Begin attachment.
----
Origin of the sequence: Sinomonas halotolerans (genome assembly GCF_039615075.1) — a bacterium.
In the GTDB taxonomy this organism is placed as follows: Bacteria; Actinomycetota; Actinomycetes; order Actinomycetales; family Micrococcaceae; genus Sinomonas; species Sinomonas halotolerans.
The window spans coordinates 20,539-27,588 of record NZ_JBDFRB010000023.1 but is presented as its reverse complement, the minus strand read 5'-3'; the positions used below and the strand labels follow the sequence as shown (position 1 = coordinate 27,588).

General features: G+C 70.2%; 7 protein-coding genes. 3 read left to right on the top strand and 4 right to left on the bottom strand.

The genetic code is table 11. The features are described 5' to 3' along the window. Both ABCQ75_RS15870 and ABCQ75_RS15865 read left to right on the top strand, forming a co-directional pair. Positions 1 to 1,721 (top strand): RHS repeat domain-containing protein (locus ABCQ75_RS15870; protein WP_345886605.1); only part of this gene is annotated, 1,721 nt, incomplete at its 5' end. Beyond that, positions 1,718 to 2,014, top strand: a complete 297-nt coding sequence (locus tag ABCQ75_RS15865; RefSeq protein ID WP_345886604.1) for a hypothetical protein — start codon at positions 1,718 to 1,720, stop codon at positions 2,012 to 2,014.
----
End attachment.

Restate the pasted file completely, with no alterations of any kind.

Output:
Origin of the sequence: Sinomonas halotolerans (genome assembly GCF_039615075.1) — a bacterium.
In the GTDB taxonomy this organism is placed as follows: Bacteria; Actinomycetota; Actinomycetes; order Actinomycetales; family Micrococcaceae; genus Sinomonas; species Sinomonas halotolerans.
The window spans coordinates 20,539-27,588 of record NZ_JBDFRB010000023.1 but is presented as its reverse complement, the minus strand read 5'-3'; the positions used below and the strand labels follow the sequence as shown (position 1 = coordinate 27,588).

General features: G+C 70.2%; 7 protein-coding genes. 3 read left to right on the top strand and 4 right to left on the bottom strand.

The genetic code is table 11. The features are described 5' to 3' along the window. Both ABCQ75_RS15870 and ABCQ75_RS15865 read left to right on the top strand, forming a co-directional pair. Positions 1 to 1,721 (top strand): RHS repeat domain-containing protein (locus ABCQ75_RS15870; protein WP_345886605.1); only part of this gene is annotated, 1,721 nt, incomplete at its 5' end. Beyond that, positions 1,718 to 2,014, top strand: a complete 297-nt coding sequence (locus tag ABCQ75_RS15865; RefSeq protein ID WP_345886604.1) for a hypothetical protein — start codon at positions 1,718 to 1,720, stop codon at positions 2,012 to 2,014.